Friday, May 22, 2015

On Pretending to be a Waffle

You've heard the saying before, haven't you?  "Men are waffles.  Women are pancakes."  I am a perfect pancake.  

I have a list of posts I’ve wanted to write for many months.  My big two graduated from 2nd and 3rd grade homeschool last night (we hosted a very fun Chinese performance and graduation celebration at home) and this morning is finally a morning off, extended time for me to write.   But my pancake heart is spread all over with the news of the evil of the IS (I don't even want to give them the honor of naming these two countries they're devouring as "theirs").  I'm going to devote most of this morning to that topic, but I will try to waffle off just a few tiny bits of me to scribble down a few other thoughts and things that have been happening on the homefront too.  

For a tiny recap of our 2nd and 3rd grade graduation celebration, you can check our homeschool blog post.  

For some words that are helpful and challenging for being the kind of woman that will care boldly for both my home full of little loves and for the world full of so many, so needy for love, (and what of the IS who need some discipline to clamp down on them!?), here's more from Anne Morrow Lindbergh, in Gift From the Sea.  

"If we stop to think about it, are not the real casualties in modern life just these centers...the here, the now, the individual and his relationships.  The present is passed over in the race for the future; the here is neglected for the there; and the individual is dwarfed by the enormity of the mass.  America, which has the most glorious present still existing in the world today, hardly stops to enjoy it, in her insatiable appetite for the future...  The here, the now, and the individual, have always been the special concern of the saint, the artist, the poet, and- from time immortal- the woman.  In the small circle of the home she has never quite forgotten the particular uniqueness of each member of the family; the spontaneity of now; the vividness of here.  This is the basic substance of life.  These are the individual elelments that form the bigger entities like mass, future, world.  We may neglect these elements, but we cannot dispense with them.  They are the drops that make up the stream.  It may be our special function to emphasize again these neglected realitites, not as a retreat from greater responsibilities but as a first real step toward a deeper understanding and solution of them. " (p 126-127)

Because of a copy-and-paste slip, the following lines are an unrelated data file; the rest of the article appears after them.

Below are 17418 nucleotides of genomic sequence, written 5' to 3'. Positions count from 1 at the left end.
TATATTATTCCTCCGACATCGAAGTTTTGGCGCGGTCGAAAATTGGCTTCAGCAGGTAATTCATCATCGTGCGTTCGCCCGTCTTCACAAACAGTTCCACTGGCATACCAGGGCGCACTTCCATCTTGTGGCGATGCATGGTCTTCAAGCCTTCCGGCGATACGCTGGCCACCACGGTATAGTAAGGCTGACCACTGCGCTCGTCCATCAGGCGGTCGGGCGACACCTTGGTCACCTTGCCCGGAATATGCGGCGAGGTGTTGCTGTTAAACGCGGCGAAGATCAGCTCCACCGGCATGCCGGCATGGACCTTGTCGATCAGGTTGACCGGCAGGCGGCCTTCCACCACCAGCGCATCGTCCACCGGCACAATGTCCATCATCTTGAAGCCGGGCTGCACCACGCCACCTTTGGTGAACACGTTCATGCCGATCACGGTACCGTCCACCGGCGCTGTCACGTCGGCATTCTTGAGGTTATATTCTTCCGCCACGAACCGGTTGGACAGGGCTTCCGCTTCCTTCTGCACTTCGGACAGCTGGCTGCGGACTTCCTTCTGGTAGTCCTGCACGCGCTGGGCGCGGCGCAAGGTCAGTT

And here's a little load of photos of the girls...  (my sweetheart boys are less excited by photo opps.  I'm going to keep working on them though!)

their flower girl dresses for early next month... they could. not. be. more. excited.

we got to babysit this cutie!  Such a treat for our whole crew to get to enjoy this sweetie pie!

I love how Marian's doing the mom thing of opening her mouth to try to get the baby to open up.  

Vivi's best friend.  This little girl has charmed all of our hearts....  just love her!  

and her dress twirls... I mean it really twirls.  Her mama told her that she went right home after getting picked up from school so she could get her twirliest dress on to wear over to our house for dinner.  No wonder Vivi's so devoted to this sweet pal!

Thursday, May 14, 2015

Aiming high

Be Peacemakers... not Problem Makers.  

It's been plastered on our fridge for many moons of their lives.

But it took Mrs. Piggle Wiggle to help me finally realize that our little crayoned phrase just doesn't pack the punch.

When Nicholas Semicolon's mother called the woman who knows children best, to ask how to help her son who was bullying all the kids in the neighborhood, Mrs. Piggle Wiggle shared with her the wonder of Leadership Pills.

Now to be sure, the kids and I debrief after almost every chapter of Mrs. PW.  She doesn't deal with the heart one bit and the Gospel isn't what she's preaching and we are aiming and praying desperately to do both those things well.  But she's witty and the kids in the stories with her are Haaaa-larious and there've been quite a number of good discussions about issues she's brought out for us.

So these magic Leadership Pills hit the spot for Nicholas.   Turned him into the neighborhood fix it guy, who transformed a shed in the backyard to a kids' clubhouse where he got to host and teach and work with all the kids to serve and bless their community... and have loads of cheer and goodies.